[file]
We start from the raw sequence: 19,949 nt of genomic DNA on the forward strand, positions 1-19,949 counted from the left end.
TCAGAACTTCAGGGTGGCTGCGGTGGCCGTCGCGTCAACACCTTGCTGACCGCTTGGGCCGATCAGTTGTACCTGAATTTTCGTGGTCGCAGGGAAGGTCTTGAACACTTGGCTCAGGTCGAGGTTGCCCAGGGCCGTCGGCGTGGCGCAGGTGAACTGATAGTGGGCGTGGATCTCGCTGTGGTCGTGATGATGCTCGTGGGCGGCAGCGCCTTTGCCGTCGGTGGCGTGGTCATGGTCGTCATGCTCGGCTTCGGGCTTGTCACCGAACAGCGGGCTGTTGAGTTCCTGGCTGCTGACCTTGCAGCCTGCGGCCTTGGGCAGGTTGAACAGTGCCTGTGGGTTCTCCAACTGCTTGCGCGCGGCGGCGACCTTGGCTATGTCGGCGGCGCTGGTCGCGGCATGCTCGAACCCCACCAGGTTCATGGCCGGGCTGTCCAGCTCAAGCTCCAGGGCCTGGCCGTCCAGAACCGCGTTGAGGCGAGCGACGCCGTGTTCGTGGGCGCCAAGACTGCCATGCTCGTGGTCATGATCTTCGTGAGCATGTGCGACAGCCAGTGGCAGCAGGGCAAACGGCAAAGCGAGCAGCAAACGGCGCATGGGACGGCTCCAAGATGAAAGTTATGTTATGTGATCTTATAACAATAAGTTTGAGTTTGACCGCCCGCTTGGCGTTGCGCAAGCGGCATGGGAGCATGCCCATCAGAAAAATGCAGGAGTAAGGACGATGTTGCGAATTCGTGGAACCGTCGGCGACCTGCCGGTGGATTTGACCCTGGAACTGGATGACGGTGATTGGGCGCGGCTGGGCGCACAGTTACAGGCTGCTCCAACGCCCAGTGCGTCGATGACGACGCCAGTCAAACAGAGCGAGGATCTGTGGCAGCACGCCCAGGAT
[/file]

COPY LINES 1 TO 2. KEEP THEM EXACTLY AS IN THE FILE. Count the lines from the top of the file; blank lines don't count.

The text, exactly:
We start from the raw sequence: 19,949 nt of genomic DNA on the forward strand, positions 1-19,949 counted from the left end.
TCAGAACTTCAGGGTGGCTGCGGTGGCCGTCGCGTCAACACCTTGCTGACCGCTTGGGCCGATCAGTTGTACCTGAATTTTCGTGGTCGCAGGGAAGGTCTTGAACACTTGGCTCAGGTCGAGGTTGCCCAGGGCCGTCGGCGTGGCGCAGGTGAACTGATAGTGGGCGTGGATCTCGCTGTGGTCGTGATGATGCTCGTGGGCGGCAGCGCCTTTGCCGTCGGTGGCGTGGTCATGGTCGTCATGCTCGGCTTCGGGCTTGTCACCGAACAGCGGGCTGTTGAGTTCCTGGCTGCTGACCTTGCAGCCTGCGGCCTTGGGCAGGTTGAACAGTGCCTGTGGGTTCTCCAACTGCTTGCGCGCGGCGGCGACCTTGGCTATGTCGGCGGCGCTGGTCGCGGCATGCTCGAACCCCACCAGGTTCATGGCCGGGCTGTCCAGCTCAAGCTCCAGGGCCTGGCCGTCCAGAACCGCGTTGAGGCGAGCGACGCCGTGTTCGTGGGCGCCAAGACTGCCATGCTCGTGGTCATGATCTTCGTGAGCATGTGCGACAGCCAGTGGCAGCAGGGCAAACGGCAAAGCGAGCAGCAAACGGCGCATGGGACGGCTCCAAGATGAAAGTTATGTTATGTGATCTTATAACAATAAGTTTGAGTTTGACCGCCCGCTTGGCGTTGCGCAAGCGGCATGGGAGCATGCCCATCAGAAAAATGCAGGAGTAAGGACGATGTTGCGAATTCGTGGAACCGTCGGCGACCTGCCGGTGGATTTGACCCTGGAACTGGATGACGGTGATTGGGCGCGGCTGGGCGCACAGTTACAGGCTGCTCCAACGCCCAGTGCGTCGATGACGACGCCAGTCAAACAGAGCGAGGATCTGTGGCAGCACGCCCAGGAT